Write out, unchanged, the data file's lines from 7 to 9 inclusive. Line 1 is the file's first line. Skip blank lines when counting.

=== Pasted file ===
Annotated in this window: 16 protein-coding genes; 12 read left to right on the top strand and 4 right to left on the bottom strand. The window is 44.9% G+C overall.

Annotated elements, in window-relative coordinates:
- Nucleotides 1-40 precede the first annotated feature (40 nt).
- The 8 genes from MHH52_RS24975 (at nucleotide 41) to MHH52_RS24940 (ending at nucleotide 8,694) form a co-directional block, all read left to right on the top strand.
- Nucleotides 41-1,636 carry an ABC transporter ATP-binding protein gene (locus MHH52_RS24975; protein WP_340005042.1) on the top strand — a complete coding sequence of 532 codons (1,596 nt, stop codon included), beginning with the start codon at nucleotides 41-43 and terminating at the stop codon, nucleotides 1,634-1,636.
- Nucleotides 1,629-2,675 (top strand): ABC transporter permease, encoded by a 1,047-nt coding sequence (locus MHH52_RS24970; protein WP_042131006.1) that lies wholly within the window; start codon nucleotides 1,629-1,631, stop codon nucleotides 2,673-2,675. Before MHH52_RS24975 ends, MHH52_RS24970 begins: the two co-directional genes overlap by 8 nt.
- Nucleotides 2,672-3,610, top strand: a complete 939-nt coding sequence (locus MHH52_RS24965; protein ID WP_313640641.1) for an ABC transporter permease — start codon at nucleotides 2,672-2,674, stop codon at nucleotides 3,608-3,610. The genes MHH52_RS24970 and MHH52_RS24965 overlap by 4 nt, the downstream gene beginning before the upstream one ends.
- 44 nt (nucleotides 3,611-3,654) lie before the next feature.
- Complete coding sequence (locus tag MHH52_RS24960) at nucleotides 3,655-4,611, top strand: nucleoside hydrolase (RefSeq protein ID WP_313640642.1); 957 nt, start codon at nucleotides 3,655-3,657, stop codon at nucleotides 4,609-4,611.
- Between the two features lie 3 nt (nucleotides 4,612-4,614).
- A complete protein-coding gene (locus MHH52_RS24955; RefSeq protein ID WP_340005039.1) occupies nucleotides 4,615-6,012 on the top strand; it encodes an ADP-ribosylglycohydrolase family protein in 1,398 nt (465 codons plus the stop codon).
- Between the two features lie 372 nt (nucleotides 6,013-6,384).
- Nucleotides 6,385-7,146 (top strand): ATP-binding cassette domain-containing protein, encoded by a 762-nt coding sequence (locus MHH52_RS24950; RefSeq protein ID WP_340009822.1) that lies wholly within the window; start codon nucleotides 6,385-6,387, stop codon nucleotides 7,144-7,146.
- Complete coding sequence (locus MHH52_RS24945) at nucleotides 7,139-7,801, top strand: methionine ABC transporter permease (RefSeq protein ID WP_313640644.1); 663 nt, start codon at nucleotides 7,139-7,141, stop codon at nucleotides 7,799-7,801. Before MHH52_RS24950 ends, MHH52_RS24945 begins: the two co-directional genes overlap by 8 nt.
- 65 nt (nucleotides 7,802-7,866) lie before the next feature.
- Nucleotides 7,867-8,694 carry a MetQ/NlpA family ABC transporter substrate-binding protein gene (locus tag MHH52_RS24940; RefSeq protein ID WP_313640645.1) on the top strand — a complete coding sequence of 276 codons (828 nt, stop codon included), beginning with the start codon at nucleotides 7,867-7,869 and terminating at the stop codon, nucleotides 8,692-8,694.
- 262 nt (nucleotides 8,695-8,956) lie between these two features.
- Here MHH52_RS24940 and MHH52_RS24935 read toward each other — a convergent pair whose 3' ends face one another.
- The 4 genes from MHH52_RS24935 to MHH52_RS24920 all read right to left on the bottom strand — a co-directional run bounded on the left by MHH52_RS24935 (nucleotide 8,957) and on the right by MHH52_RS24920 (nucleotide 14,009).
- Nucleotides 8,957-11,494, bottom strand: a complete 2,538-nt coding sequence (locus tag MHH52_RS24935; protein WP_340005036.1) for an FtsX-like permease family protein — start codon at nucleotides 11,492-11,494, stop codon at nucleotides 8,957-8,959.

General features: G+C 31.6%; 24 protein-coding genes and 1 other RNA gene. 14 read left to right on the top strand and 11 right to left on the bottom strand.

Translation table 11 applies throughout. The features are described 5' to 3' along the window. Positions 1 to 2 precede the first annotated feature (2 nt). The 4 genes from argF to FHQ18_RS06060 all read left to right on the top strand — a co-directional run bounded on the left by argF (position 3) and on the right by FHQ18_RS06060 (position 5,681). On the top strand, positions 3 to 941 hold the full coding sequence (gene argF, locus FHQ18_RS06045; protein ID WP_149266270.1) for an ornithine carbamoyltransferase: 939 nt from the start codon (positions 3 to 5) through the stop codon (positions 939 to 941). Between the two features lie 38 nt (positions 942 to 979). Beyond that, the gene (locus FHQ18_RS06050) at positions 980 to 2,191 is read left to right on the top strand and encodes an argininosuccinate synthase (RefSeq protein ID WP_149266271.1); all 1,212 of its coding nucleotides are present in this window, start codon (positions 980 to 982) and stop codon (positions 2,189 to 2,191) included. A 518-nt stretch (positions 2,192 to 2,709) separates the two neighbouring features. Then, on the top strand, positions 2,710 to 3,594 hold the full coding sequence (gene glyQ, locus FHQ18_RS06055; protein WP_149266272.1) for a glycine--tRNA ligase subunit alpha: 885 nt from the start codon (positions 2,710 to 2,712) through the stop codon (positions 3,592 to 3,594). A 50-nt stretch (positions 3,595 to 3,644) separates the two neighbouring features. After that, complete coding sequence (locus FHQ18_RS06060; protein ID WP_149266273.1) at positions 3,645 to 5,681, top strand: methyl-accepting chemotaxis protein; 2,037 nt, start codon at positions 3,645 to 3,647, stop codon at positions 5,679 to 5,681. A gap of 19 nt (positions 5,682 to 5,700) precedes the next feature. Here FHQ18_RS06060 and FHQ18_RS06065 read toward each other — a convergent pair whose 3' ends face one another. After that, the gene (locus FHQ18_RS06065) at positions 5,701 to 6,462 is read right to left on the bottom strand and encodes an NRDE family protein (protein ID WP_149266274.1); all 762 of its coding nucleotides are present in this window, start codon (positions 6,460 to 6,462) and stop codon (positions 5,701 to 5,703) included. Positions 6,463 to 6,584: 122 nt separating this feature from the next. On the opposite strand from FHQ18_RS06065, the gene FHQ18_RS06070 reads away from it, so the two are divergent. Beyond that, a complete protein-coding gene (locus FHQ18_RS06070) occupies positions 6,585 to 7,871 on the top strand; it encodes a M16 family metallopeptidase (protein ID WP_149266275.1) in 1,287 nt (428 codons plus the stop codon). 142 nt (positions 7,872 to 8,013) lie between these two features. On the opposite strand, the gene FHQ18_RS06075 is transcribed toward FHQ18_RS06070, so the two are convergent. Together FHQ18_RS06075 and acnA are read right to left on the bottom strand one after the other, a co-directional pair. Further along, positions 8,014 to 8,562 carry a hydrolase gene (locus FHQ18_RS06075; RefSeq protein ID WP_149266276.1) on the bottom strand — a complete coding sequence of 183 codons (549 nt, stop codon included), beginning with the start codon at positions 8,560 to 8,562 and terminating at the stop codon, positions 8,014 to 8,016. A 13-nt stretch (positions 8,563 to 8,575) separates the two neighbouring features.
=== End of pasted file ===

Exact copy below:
- Nucleotides 2,672-3,610, top strand: a complete 939-nt coding sequence (locus MHH52_RS24965; protein ID WP_313640641.1) for an ABC transporter permease — start codon at nucleotides 2,672-2,674, stop codon at nucleotides 3,608-3,610. The genes MHH52_RS24970 and MHH52_RS24965 overlap by 4 nt, the downstream gene beginning before the upstream one ends.
- 44 nt (nucleotides 3,611-3,654) lie before the next feature.
- Complete coding sequence (locus tag MHH52_RS24960) at nucleotides 3,655-4,611, top strand: nucleoside hydrolase (RefSeq protein ID WP_313640642.1); 957 nt, start codon at nucleotides 3,655-3,657, stop codon at nucleotides 4,609-4,611.